By Hideyuki Sano
TOKYO, June 26 (Reuters) - Japanese investors sped up their
buying of foreign bonds in recent weeks, data from Ministry of
Finance showed on Thursday, as persistently low domestic yields
prompted them to seek higher returns abroad.
Japanese investors bought 1.4865 trillion yen ($14.6
billion) of foreign bonds last week, their largest net buying
since the first week of August.
They accelerated their acquisitions in June, with their net
buying during the first three weeks of the month amounting to
3.4542 trillion yen ($33.9 billion), the largest purchase on a
three-week rolling basis since August 2010.
Their rush to foreign bonds partly reflected a growing view
that monetary policy in both the United States and Europe will
But it also shows that, a year after the Bank of Japan
started monetary easing at an unprecedented scale, Japanese
investors reacted to the policy by moving funds abroad.
"The impact of low Japanese yields is big. Investors who had
not bought foreign bonds in the past are starting to buy foreign
bonds this financial year," said Tomoaki Shishido, fixed income
analyst at Nomura Securities.
The BOJ's radical policy, started in April last year,
initially caused huge volatility in the bond market. But after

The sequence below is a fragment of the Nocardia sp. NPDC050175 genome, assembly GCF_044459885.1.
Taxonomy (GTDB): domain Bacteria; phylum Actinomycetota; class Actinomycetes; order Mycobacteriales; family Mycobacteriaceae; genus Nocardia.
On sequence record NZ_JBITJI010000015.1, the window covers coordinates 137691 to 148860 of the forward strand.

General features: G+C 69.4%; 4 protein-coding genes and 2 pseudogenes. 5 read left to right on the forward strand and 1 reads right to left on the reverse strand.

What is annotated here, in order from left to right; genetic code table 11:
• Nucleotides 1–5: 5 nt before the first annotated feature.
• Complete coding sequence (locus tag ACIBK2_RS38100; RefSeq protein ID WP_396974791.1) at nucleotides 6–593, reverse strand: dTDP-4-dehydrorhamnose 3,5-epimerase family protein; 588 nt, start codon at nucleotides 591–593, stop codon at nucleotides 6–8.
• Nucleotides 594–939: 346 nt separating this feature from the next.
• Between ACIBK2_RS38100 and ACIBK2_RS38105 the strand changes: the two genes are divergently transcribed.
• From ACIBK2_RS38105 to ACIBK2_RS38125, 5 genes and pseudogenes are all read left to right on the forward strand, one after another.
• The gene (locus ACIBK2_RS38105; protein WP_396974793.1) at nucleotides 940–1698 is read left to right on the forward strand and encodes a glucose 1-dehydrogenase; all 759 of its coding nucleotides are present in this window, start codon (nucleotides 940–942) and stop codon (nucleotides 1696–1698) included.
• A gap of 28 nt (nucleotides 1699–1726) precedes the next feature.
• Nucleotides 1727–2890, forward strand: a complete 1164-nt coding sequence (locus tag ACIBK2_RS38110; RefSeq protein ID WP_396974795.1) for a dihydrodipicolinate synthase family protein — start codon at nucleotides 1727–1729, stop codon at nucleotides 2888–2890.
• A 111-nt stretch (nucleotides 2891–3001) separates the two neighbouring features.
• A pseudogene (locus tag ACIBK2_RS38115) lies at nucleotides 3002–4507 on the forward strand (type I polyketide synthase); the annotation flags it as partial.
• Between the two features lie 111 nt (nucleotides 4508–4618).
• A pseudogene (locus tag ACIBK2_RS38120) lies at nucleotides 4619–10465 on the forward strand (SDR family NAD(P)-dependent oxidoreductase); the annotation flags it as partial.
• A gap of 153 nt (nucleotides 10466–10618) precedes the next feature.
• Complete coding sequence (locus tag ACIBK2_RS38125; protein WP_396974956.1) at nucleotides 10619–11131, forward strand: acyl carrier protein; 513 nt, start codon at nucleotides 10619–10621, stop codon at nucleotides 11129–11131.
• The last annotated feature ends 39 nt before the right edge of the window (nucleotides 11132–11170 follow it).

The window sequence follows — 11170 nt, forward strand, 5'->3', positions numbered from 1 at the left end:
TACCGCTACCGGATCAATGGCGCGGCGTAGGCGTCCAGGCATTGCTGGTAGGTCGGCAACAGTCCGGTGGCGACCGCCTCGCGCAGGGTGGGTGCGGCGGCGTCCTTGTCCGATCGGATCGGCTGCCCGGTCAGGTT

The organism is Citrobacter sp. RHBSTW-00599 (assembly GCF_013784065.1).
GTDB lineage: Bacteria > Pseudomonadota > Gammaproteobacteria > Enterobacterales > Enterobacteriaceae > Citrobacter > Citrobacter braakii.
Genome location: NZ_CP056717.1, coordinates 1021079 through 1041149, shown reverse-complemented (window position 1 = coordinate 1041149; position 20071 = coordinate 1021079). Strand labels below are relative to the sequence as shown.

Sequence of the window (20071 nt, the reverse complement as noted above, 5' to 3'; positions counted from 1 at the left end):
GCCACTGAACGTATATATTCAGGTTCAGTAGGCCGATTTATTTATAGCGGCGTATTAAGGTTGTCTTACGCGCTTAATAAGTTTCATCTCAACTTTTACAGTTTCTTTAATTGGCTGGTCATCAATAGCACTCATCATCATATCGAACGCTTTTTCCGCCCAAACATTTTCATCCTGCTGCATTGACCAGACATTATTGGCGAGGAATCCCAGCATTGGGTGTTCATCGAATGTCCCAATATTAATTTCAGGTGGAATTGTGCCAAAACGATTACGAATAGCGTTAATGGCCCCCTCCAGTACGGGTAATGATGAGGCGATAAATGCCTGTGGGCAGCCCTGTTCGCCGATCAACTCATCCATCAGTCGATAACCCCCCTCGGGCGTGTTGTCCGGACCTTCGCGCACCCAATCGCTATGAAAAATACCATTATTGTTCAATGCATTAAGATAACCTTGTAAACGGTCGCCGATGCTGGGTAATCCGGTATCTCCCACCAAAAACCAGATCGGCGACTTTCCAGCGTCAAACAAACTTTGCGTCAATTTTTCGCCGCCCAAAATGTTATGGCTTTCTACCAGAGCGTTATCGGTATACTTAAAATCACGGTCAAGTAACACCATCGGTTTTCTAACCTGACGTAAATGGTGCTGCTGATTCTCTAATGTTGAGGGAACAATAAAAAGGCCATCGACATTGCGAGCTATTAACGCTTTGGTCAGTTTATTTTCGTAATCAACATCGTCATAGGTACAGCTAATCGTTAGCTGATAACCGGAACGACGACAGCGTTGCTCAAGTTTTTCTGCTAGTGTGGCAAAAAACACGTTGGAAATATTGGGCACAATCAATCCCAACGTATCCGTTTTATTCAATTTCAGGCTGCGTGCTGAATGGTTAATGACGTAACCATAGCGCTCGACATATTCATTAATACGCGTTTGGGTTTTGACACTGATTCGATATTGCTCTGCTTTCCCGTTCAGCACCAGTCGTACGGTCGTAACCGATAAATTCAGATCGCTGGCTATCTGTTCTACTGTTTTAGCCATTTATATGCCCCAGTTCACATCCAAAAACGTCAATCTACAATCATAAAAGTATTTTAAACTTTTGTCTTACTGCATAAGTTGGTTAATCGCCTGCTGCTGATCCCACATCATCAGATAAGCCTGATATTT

the dust settled, the 10-year JGB yield appeared
to become stuck - almost pegged - around 0.6 percent.
The BOJ currently buys over 7 trillion yen of JGBs per
month, or about 70 percent of the amount supplied by the
Ministry of Finance.
Right after the BOJ started that policy, however, Japanese
investors sold foreign bonds, despite widespread speculation
that they would buy more foreign bonds instead of Japanese
In April-June last year, they sold a net 4.3983 trillion yen
of foreign bonds, locking in profits rather than boosting their
That flow is now completely reversed. Since the start of the
current financial year in April, they have bought 5.2 trillion
yen worth, which is seen as one reason bond yields in the U.S.
and Europe slumped this quarter.
The 10-year U.S. debt yield hit a one-year low of 2.40
percent in May, puzzling many investors who had
expected yields to rise on the prospect of a solid recovery in
the U.S. economy.
The 10-year German Bunds yield fell to
one-year low of 1.268 percent just on Wednesday, helped by a
series of easing steps taken by the European Central Bank (ECB).
Japanese investors' hefty buying of U.S. Treasuries and
German Bunds, however, has not led to a weakening in the yen so
far, suggesting a large part of investment is made with currency
hedging in place.
The Japanese currency has hardly moved this quarter, with
the dollar trading in a narrow band between 100.81 and 104.13
yen. It stood at 101.77 yen on Thursday.
($1 = 102.0500 Japanese Yen)
(Reporting by Hideyuki Sano; Editing by Eric Meijer)